My path to become a better person had (and has) many twists and turns.

 

Of course much of this I did unconsciously of what I was doing and it was things that I did over the years. But taking conscious of our actions and specially, our true intentions behind our actions is a brutal process. It's painful to see yourself for real, the beautiful and the damaged. I didn't know better, or even when I knew, I didn't have the strength to do better. But when we go through that process we gain great power... the power of truly gaining control over ourselves and our actions. But "with great power comes great responsibility" they say. And it comes... because now we really have to put thought into our true intentions and it hurts on a deeper level when we fall back to these patterns or when we don't act truthfully. Conscience hurts but at the same sets us free. It's brutal... it's uncomfortable.

 

And only more recently I truly began to forgive myself and to try to be a better person just for the sake of being a better person and not because I want to SHOW I'm a better person or make people like me.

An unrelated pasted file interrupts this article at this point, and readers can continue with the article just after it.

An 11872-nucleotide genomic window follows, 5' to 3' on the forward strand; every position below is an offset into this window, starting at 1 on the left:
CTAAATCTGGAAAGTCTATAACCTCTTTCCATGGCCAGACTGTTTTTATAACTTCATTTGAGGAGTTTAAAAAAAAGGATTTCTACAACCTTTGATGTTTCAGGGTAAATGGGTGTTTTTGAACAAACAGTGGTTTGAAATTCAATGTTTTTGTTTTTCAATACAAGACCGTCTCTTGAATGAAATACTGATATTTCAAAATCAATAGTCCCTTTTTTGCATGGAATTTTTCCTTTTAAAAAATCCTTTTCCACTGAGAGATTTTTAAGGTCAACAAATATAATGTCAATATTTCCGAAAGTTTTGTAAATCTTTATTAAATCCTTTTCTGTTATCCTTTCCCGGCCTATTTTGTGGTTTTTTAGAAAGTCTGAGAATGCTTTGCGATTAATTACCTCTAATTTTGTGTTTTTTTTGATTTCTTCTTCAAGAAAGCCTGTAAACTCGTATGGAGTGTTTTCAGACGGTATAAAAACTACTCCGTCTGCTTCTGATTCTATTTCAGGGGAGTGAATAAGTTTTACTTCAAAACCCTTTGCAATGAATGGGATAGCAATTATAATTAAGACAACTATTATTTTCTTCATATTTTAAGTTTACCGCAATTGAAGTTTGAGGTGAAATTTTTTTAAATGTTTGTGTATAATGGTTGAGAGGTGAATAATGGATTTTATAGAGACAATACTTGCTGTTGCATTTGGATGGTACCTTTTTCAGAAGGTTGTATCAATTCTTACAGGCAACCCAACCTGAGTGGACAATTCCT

Something that the user catfeed wrote in one of my threads struck me forever. It was about not letting the "hurt/traumatised child" of our past take control of our adult self. Regaining our control and truly take responsibility. It took a while to put it into practice. It takes effort and sometimes I slip.

 

Forgiving is hard and even if we can't right now it's ok, it takes its time. We're all on different paths with different obstacles and lots of ups and downs. It's ok not having done better or known better in the past. It's ok to make mistakes. It's ok to try many times until we get it right. It's ok to have twists and turns along the way. It's ok if what was important in the past is not important anymore. It's ok if it hurts too much right now. It's ok not to be perfect and realising that opens our heart to true compassion for others and their struggles. You already got here, whatever "here" is for you... and that's amazing. We cannot change what happened in the past, only what we do with it.

 

Never think you "got there", we're always evolving, but also realise that sometimes you've got much further than you thought.

Every repetition of our patterns is a chance to learn the lesson, to see the same core situation through different perspectives, to do what we know best to get to the next.